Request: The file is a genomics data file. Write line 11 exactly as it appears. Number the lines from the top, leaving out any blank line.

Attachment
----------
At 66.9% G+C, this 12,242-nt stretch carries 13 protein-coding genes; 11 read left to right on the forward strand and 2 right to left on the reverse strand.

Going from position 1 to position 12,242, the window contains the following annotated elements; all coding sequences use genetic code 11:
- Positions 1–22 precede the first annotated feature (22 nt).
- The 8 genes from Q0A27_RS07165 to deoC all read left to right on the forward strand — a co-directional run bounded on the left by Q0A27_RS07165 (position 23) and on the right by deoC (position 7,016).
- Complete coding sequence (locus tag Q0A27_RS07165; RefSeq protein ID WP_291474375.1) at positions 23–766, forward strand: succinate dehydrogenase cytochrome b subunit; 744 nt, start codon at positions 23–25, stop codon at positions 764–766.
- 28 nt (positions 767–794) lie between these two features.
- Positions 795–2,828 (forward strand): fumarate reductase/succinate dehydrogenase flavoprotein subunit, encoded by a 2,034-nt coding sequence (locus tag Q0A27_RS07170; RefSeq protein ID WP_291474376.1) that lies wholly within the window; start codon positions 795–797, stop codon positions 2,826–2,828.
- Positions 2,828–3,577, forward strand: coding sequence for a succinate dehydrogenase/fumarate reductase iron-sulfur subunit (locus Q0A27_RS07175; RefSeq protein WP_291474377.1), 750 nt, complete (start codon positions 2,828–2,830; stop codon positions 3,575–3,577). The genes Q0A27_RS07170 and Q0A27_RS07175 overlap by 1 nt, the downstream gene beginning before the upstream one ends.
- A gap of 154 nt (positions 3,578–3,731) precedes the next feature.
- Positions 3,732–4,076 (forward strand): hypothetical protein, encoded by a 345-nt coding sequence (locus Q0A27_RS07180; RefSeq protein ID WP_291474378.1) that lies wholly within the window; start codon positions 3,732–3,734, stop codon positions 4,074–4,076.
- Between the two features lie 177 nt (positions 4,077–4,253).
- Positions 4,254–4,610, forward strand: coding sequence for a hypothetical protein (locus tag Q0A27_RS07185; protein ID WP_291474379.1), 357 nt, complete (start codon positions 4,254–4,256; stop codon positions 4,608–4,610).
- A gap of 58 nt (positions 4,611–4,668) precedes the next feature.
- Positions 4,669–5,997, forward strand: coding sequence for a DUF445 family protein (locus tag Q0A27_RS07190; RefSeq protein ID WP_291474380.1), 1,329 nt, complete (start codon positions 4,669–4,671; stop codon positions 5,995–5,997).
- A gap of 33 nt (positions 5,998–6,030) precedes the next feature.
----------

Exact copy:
- Between the two features lie 177 nt (positions 4,077–4,253).